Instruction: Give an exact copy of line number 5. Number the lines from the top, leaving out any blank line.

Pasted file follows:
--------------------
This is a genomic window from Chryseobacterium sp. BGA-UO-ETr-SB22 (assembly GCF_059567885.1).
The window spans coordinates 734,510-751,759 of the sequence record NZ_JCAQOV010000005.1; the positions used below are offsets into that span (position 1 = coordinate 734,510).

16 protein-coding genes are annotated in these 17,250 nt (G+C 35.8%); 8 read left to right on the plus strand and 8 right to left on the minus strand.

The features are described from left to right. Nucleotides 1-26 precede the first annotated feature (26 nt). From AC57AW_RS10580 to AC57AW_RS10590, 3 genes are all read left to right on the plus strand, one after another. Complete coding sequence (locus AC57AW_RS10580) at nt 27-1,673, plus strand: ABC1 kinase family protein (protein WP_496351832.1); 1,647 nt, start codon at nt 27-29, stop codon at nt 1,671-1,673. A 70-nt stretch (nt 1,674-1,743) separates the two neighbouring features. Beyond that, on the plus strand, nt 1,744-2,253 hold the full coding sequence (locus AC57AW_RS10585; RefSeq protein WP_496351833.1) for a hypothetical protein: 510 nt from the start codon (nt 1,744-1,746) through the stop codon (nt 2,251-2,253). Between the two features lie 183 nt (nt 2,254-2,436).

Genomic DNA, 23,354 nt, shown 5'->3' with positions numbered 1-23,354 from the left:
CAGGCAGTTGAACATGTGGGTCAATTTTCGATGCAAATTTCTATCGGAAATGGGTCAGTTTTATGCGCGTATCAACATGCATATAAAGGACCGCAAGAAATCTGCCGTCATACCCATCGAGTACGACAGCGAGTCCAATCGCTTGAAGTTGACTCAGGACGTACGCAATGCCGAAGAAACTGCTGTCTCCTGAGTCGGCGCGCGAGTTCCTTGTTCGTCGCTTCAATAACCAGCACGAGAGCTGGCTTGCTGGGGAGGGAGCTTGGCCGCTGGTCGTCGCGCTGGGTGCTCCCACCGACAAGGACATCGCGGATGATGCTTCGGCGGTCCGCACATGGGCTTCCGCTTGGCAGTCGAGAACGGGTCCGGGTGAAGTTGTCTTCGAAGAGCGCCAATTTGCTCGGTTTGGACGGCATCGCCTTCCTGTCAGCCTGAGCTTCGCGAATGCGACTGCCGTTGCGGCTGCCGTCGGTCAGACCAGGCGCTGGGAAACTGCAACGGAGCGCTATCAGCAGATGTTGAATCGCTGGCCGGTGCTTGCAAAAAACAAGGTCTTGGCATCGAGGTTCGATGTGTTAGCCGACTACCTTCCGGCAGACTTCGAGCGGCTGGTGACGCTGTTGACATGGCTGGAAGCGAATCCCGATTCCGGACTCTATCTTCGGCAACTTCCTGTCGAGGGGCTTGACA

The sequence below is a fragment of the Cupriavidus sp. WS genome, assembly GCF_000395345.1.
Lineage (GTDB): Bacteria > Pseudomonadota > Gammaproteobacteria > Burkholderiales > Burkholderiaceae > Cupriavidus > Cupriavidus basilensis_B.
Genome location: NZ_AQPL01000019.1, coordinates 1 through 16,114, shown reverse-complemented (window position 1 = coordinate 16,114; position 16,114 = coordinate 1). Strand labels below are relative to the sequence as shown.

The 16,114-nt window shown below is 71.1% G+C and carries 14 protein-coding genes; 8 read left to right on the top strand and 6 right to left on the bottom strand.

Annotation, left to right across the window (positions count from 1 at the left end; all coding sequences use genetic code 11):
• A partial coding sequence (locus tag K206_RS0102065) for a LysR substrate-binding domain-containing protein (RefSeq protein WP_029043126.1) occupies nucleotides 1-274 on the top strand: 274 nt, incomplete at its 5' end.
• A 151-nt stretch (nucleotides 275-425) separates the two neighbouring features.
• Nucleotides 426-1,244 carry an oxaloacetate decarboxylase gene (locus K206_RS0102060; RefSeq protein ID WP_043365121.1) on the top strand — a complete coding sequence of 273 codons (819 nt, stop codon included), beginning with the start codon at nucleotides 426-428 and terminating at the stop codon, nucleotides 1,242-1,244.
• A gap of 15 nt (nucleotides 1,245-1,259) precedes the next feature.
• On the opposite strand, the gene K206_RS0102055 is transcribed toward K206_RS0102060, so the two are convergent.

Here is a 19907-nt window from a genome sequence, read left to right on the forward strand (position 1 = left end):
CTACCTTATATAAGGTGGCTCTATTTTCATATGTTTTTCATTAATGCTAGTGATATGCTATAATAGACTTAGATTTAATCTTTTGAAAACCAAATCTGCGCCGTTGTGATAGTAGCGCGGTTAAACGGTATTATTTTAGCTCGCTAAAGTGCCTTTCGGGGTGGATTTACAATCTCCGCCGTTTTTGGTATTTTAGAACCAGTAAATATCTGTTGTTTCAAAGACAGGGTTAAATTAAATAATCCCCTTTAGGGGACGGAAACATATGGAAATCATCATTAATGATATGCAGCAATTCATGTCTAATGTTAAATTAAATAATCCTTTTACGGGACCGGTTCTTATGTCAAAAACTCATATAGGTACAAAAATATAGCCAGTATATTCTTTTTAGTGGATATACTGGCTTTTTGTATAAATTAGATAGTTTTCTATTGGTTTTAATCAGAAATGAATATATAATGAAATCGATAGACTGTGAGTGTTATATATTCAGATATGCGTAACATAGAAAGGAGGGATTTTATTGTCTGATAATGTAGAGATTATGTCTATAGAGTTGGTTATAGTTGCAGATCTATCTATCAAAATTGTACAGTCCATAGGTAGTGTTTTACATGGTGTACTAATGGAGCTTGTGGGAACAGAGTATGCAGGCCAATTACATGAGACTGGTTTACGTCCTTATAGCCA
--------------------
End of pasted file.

Genomic DNA, 23,354 nt, shown 5'->3' with positions numbered 1-23,354 from the left: